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  • Victorian Secrecy: Economies of Knowledge and Concealment
  • Martha Vicinus (bio)
Victorian Secrecy: Economies of Knowledge and Concealment, edited by Albert D. Pionke and Denise Tischler Millstein; pp. xii + 225. Aldershot and Burlington: Ashgate, 2010, £55.00, $99.95.

Readers of Victorian Studies will probably know the story of the dying Luddite. Looking up at the clergyman hovering over his bed, he asked, “Can you keep a secret?” When the clergyman nodded in the affirmative, the Luddite winked and said, “So can I,” and died. Secrets left untold die; neither the clergyman nor we will ever know the inner workings of the Luddite movement. Yet most secrets are known, or half-known; their afterlife is as intriguing as their original meaning. This collection of case studies will expand our understanding of how and why secrecy functioned in so many different venues and genres. While some authors continue to find Michel Foucault’s influential writings useful, others suggest promising new approaches. As different critical paradigms are taken up, fresh insights into the “economies of knowledge and concealment” will come to the fore.

Albert D. Pionke’s introduction surveys the different forms of secrecy, including deception, concealment, and discretion, and provides a guide to current criticism. His various literary examples highlight the polymorphous quality of secrecy. Christina Rossetti characteristically turned the practice of secrecy, rather than any particular secret, into a form of female power, while Elizabeth Barrett Browning viewed secrecy as an unfortunate social necessity that concealed a woman’s authentic self. Although the “bewildering range of secrets and motives for keeping them” makes it extremely difficult to generalize about Victorian attitudes (10), Pionke concludes that private secrets were more acceptable than public secrecy. Lady Audley’s secret bigamy (and madness) may have been deeply shocking to readers, but the 1844 revelation that the Post Office was regularly opening mail in the name of national security had far greater consequences. [End Page 147]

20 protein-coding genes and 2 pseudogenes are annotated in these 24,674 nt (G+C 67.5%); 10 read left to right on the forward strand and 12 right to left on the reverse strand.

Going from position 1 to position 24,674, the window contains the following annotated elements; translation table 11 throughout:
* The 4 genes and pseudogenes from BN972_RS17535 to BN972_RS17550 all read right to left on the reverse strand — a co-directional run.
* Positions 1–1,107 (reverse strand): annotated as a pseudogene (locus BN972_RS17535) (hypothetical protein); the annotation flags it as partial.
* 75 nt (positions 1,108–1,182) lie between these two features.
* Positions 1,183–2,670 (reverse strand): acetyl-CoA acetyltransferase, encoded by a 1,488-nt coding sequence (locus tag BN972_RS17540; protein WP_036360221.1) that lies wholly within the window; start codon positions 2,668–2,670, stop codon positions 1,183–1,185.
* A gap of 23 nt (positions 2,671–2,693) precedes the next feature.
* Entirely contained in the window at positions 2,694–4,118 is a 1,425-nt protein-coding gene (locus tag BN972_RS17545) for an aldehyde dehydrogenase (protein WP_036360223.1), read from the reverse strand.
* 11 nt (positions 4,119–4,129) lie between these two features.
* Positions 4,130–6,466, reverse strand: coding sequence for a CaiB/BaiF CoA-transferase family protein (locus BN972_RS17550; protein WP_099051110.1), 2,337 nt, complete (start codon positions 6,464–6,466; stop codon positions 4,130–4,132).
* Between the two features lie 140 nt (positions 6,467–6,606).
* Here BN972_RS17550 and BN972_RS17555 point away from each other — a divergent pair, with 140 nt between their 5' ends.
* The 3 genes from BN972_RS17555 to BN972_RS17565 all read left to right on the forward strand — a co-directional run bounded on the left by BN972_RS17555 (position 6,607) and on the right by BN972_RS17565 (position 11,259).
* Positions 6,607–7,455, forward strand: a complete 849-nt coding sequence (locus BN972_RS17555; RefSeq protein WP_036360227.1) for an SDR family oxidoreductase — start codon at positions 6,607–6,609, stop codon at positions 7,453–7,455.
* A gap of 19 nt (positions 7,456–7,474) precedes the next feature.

Madness and extreme emotions are central to several essays. Maria K. Bachman suggests that the real villain of The Woman in White (1860) is the ostensible hero, Walter Hartright, who repeatedly misleads readers by creating a “tangled web of deceit—an amalgam of narrative gaps, fragmentary, and at times, confusing stories, either incomplete, inconsistent, or incoherent, arranged by a master of deception” (93). While one may agree with her reading, she fails to explain why readers like Hartright and enjoy his deceptions. Denise Tischler Millstein analyzes the various ways in which George Eliot uses the poetry of Lord Byron in Felix Holt, the Radical (1866) “to reveal the threatening overlap of political and sexual secrets” (135). Hers is a subtle analysis that just redeems the priggish Felix for this reader. Robert P. Fletcher contrasts Augusta Webster’s complex handling of the first-person pronoun in her monologues with her own refusal of the personal. Webster, he argues, carefully distinguishes herself from her “monomaniacal male narrators” who tell “Gothic tales of jealousy, obsession, and violent secrets” (152). He concludes that these characters were an opportunity to demonstrate the price of violent heterosexual masculinity while keeping her feminist self apart from her readers.

Several non-literary essays show the pervasiveness and contradictions of secret knowledge. Michael Claxton explores the dilemmas of late-nineteenth-century professional magicians who had to adapt to “a changing world in which the desire to create wonder was increasingly in tension with the technological and literary urge to dispel it” (166). Audiences were altogether too eager to expose their most difficult tricks, which were dependent upon the suspension of reason. Ironically, as the status of professional magicians rose, books revealing trade secrets and amateur magicians proliferated. Eleanor Fraser Stansbie skillfully decodes “The Fairy Feller’s Master-stroke” (1855–64), a tour de force by the painter and parricide Richard Dadd. Stansbie argues that through this extraordinary painting, filled with small creatures and an enormous “fairy feller,” whose back is turned to the viewer, Dadd was able to express his personal frustrations with imprisonment in Bethlem Asylum and to keep some portion of himself hidden from the gaze of his doctors.

David J. Bradshaw’s essay on John Henry Newman also focuses on the benefits of...


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pp. 147-149
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